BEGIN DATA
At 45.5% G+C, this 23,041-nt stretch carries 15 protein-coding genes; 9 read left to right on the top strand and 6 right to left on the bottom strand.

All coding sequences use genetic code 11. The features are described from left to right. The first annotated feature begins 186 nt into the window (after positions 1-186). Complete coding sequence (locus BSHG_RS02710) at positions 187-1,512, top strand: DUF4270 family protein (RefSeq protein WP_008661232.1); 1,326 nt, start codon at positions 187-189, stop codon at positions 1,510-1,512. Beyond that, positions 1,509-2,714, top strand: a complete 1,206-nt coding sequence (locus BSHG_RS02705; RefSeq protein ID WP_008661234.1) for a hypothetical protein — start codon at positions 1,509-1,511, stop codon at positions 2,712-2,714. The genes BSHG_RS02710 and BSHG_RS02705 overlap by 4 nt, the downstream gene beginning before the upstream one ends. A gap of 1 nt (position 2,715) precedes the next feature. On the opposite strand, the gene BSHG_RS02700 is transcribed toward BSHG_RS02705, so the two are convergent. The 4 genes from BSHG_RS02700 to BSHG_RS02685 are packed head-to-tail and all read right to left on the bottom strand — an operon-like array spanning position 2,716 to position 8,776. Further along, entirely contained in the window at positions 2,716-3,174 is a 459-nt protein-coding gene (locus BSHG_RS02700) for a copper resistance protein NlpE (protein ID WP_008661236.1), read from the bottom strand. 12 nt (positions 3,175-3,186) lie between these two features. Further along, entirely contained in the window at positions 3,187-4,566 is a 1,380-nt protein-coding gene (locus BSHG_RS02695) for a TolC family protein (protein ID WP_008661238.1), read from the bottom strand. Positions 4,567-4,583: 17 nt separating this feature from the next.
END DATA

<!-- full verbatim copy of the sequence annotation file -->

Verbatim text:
At 45.5% G+C, this 23,041-nt stretch carries 15 protein-coding genes; 9 read left to right on the top strand and 6 right to left on the bottom strand.

All coding sequences use genetic code 11. The features are described from left to right. The first annotated feature begins 186 nt into the window (after positions 1-186). Complete coding sequence (locus BSHG_RS02710) at positions 187-1,512, top strand: DUF4270 family protein (RefSeq protein WP_008661232.1); 1,326 nt, start codon at positions 187-189, stop codon at positions 1,510-1,512. Beyond that, positions 1,509-2,714, top strand: a complete 1,206-nt coding sequence (locus BSHG_RS02705; RefSeq protein ID WP_008661234.1) for a hypothetical protein — start codon at positions 1,509-1,511, stop codon at positions 2,712-2,714. The genes BSHG_RS02710 and BSHG_RS02705 overlap by 4 nt, the downstream gene beginning before the upstream one ends. A gap of 1 nt (position 2,715) precedes the next feature. On the opposite strand, the gene BSHG_RS02700 is transcribed toward BSHG_RS02705, so the two are convergent. The 4 genes from BSHG_RS02700 to BSHG_RS02685 are packed head-to-tail and all read right to left on the bottom strand — an operon-like array spanning position 2,716 to position 8,776. Further along, entirely contained in the window at positions 2,716-3,174 is a 459-nt protein-coding gene (locus BSHG_RS02700) for a copper resistance protein NlpE (protein ID WP_008661236.1), read from the bottom strand. 12 nt (positions 3,175-3,186) lie between these two features. Further along, entirely contained in the window at positions 3,187-4,566 is a 1,380-nt protein-coding gene (locus BSHG_RS02695) for a TolC family protein (protein ID WP_008661238.1), read from the bottom strand. Positions 4,567-4,583: 17 nt separating this feature from the next.